Stores the core of Myer, despite online

Myer says its store network remains at the core of the business despite the fact Australian department stores are being squeezed by online retailers.

No business should abandon its core, said chairman Paul McClintock, responding to shareholder concerns at the company's annual general meeting, saying Myer was committed to get people into stores.

Chief executive Bernie Brookes said online retailers had the advantage of rent and labour costs that were less than half of those paid by traditional retailers, but Myer would integrate the two and optimise costs.

Mr Brookes reiterated Myer's five-point plan strategy, which includes improving customer service in stores - which is regarded as having declined.

Another point is optimising the store network, which includes closing poor performers in Fremantle and Canberra.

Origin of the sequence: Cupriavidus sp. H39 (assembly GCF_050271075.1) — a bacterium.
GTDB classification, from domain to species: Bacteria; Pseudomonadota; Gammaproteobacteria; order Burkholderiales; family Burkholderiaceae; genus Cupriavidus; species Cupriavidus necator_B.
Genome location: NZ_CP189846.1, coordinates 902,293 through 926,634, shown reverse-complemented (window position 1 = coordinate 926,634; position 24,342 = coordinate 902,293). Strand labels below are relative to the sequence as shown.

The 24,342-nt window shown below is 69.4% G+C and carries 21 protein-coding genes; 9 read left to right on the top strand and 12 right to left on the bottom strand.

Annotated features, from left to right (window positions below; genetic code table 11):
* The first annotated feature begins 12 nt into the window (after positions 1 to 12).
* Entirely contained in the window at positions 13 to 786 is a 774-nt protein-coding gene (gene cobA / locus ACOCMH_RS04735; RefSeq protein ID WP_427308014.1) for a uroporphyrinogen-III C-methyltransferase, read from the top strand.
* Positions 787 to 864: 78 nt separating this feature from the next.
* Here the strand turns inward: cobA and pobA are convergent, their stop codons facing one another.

Space previously used for now ditched white goods and CDs/DVDs is being devoted to strong-performing brands.

The extra space would be used for brands such as Lipsy, to strengthen earnings out of what Mr Brooke's called the "girls party dress" market and ensure Myer was the first choice for fashion, cosmetics and the home.

Myer's remuneration report was comfortably approved by shareholders despite opposition from the Australian Shareholders Association about pay rises, with Mr Brookes' base salary rising from $1.6 million to $1.7 million out of total remuneration of more than $3 million.

Myer's full year profit in 2011/12 fell 12.7 per cent from the previous year to $139.4 million, with sales down 1.3 per cent.

Its sales in the first quarter of the current year were up one per cent from the same period in the previous year.

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